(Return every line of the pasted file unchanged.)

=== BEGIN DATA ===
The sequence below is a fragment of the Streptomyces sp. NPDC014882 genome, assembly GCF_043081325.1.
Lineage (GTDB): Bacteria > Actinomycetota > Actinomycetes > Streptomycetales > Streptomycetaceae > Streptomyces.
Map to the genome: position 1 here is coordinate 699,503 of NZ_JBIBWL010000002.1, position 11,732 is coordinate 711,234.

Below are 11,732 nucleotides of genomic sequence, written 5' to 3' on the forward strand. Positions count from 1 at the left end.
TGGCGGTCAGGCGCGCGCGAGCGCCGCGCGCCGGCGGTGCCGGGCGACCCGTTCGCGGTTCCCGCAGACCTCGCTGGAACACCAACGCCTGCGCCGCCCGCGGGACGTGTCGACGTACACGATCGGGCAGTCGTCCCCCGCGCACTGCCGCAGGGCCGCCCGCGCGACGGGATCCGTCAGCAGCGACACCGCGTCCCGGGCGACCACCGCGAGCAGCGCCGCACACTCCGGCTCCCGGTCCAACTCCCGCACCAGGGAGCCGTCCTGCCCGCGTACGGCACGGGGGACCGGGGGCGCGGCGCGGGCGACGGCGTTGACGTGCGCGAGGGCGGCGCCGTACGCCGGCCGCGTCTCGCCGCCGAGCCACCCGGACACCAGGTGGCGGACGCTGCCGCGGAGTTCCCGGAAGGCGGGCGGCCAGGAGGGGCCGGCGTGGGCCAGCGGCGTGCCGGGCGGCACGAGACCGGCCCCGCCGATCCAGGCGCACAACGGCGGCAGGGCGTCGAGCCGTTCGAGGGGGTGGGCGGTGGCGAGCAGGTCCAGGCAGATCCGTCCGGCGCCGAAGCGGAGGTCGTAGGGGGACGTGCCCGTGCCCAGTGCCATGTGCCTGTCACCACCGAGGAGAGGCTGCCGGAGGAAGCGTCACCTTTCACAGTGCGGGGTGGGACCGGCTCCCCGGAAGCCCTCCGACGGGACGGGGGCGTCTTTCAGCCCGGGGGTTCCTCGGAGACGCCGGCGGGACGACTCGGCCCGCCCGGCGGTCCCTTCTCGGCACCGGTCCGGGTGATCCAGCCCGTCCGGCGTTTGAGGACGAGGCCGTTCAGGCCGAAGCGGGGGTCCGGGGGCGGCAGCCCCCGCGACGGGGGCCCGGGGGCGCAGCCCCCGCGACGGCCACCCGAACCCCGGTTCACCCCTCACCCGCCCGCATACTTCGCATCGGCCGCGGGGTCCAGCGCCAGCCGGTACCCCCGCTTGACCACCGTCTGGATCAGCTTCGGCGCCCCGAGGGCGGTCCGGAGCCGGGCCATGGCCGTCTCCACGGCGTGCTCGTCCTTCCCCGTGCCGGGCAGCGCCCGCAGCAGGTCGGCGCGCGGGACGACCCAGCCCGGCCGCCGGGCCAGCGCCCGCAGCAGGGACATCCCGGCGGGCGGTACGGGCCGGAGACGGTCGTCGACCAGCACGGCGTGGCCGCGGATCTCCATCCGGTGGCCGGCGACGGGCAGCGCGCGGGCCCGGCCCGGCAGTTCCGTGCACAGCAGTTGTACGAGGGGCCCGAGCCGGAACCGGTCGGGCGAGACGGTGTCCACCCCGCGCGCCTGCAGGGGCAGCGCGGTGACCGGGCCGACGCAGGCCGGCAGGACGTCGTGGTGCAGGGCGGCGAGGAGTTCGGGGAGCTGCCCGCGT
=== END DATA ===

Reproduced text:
The sequence below is a fragment of the Streptomyces sp. NPDC014882 genome, assembly GCF_043081325.1.
Lineage (GTDB): Bacteria > Actinomycetota > Actinomycetes > Streptomycetales > Streptomycetaceae > Streptomyces.
Map to the genome: position 1 here is coordinate 699,503 of NZ_JBIBWL010000002.1, position 11,732 is coordinate 711,234.

Below are 11,732 nucleotides of genomic sequence, written 5' to 3' on the forward strand. Positions count from 1 at the left end.
TGGCGGTCAGGCGCGCGCGAGCGCCGCGCGCCGGCGGTGCCGGGCGACCCGTTCGCGGTTCCCGCAGACCTCGCTGGAACACCAACGCCTGCGCCGCCCGCGGGACGTGTCGACGTACACGATCGGGCAGTCGTCCCCCGCGCACTGCCGCAGGGCCGCCCGCGCGACGGGATCCGTCAGCAGCGACACCGCGTCCCGGGCGACCACCGCGAGCAGCGCCGCACACTCCGGCTCCCGGTCCAACTCCCGCACCAGGGAGCCGTCCTGCCCGCGTACGGCACGGGGGACCGGGGGCGCGGCGCGGGCGACGGCGTTGACGTGCGCGAGGGCGGCGCCGTACGCCGGCCGCGTCTCGCCGCCGAGCCACCCGGACACCAGGTGGCGGACGCTGCCGCGGAGTTCCCGGAAGGCGGGCGGCCAGGAGGGGCCGGCGTGGGCCAGCGGCGTGCCGGGCGGCACGAGACCGGCCCCGCCGATCCAGGCGCACAACGGCGGCAGGGCGTCGAGCCGTTCGAGGGGGTGGGCGGTGGCGAGCAGGTCCAGGCAGATCCGTCCGGCGCCGAAGCGGAGGTCGTAGGGGGACGTGCCCGTGCCCAGTGCCATGTGCCTGTCACCACCGAGGAGAGGCTGCCGGAGGAAGCGTCACCTTTCACAGTGCGGGGTGGGACCGGCTCCCCGGAAGCCCTCCGACGGGACGGGGGCGTCTTTCAGCCCGGGGGTTCCTCGGAGACGCCGGCGGGACGACTCGGCCCGCCCGGCGGTCCCTTCTCGGCACCGGTCCGGGTGATCCAGCCCGTCCGGCGTTTGAGGACGAGGCCGTTCAGGCCGAAGCGGGGGTCCGGGGGCGGCAGCCCCCGCGACGGGGGCCCGGGGGCGCAGCCCCCGCGACGGCCACCCGAACCCCGGTTCACCCCTCACCCGCCCGCATACTTCGCATCGGCCGCGGGGTCCAGCGCCAGCCGGTACCCCCGCTTGACCACCGTCTGGATCAGCTTCGGCGCCCCGAGGGCGGTCCGGAGCCGGGCCATGGCCGTCTCCACGGCGTGCTCGTCCTTCCCCGTGCCGGGCAGCGCCCGCAGCAGGTCGGCGCGCGGGACGACCCAGCCCGGCCGCCGGGCCAGCGCCCGCAGCAGGGACATCCCGGCGGGCGGTACGGGCCGGAGACGGTCGTCGACCAGCACGGCGTGGCCGCGGATCTCCATCCGGTGGCCGGCGACGGGCAGCGCGCGGGCCCGGCCCGGCAGTTCCGTGCACAGCAGTTGTACGAGGGGCCCGAGCCGGAACCGGTCGGGCGAGACGGTGTCCACCCCGCGCGCCTGCAGGGGCAGCGCGGTGACCGGGCCGACGCAGGCCGGCAGGACGTCGTGGTGCAGGGCGGCGAGGAGTTCGGGGAGCTGCCCGCGT